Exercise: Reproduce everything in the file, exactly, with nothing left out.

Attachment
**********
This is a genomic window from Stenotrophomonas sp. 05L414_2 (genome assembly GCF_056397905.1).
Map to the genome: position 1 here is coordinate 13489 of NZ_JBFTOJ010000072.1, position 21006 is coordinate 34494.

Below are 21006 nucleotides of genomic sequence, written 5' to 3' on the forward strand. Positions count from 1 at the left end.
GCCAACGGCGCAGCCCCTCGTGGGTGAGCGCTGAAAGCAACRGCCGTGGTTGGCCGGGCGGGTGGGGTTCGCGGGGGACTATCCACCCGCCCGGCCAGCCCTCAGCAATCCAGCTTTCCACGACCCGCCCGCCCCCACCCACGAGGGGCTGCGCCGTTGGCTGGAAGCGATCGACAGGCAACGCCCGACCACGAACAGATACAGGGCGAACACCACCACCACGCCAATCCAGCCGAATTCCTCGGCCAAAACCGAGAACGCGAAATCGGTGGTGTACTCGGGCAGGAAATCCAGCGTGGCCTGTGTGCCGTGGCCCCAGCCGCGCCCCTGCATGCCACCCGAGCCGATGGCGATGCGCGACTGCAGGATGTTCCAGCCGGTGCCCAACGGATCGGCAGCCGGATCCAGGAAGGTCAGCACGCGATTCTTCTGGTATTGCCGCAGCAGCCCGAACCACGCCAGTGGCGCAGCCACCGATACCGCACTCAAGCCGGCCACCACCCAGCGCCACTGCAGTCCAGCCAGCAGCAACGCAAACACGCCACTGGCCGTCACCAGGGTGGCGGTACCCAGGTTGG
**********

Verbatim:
This is a genomic window from Stenotrophomonas sp. 05L414_2 (genome assembly GCF_056397905.1).
Map to the genome: position 1 here is coordinate 13489 of NZ_JBFTOJ010000072.1, position 21006 is coordinate 34494.

Below are 21006 nucleotides of genomic sequence, written 5' to 3' on the forward strand. Positions count from 1 at the left end.
GCCAACGGCGCAGCCCCTCGTGGGTGAGCGCTGAAAGCAACRGCCGTGGTTGGCCGGGCGGGTGGGGTTCGCGGGGGACTATCCACCCGCCCGGCCAGCCCTCAGCAATCCAGCTTTCCACGACCCGCCCGCCCCCACCCACGAGGGGCTGCGCCGTTGGCTGGAAGCGATCGACAGGCAACGCCCGACCACGAACAGATACAGGGCGAACACCACCACCACGCCAATCCAGCCGAATTCCTCGGCCAAAACCGAGAACGCGAAATCGGTGGTGTACTCGGGCAGGAAATCCAGCGTGGCCTGTGTGCCGTGGCCCCAGCCGCGCCCCTGCATGCCACCCGAGCCGATGGCGATGCGCGACTGCAGGATGTTCCAGCCGGTGCCCAACGGATCGGCAGCCGGATCCAGGAAGGTCAGCACGCGATTCTTCTGGTATTGCCGCAGCAGCCCGAACCACGCCAGTGGCGCAGCCACCGATACCGCACTCAAGCCGGCCACCACCCAGCGCCACTGCAGTCCAGCCAGCAGCAACGCAAACACGCCACTGGCCGTCACCAGGGTGGCGGTACCCAGGTTGG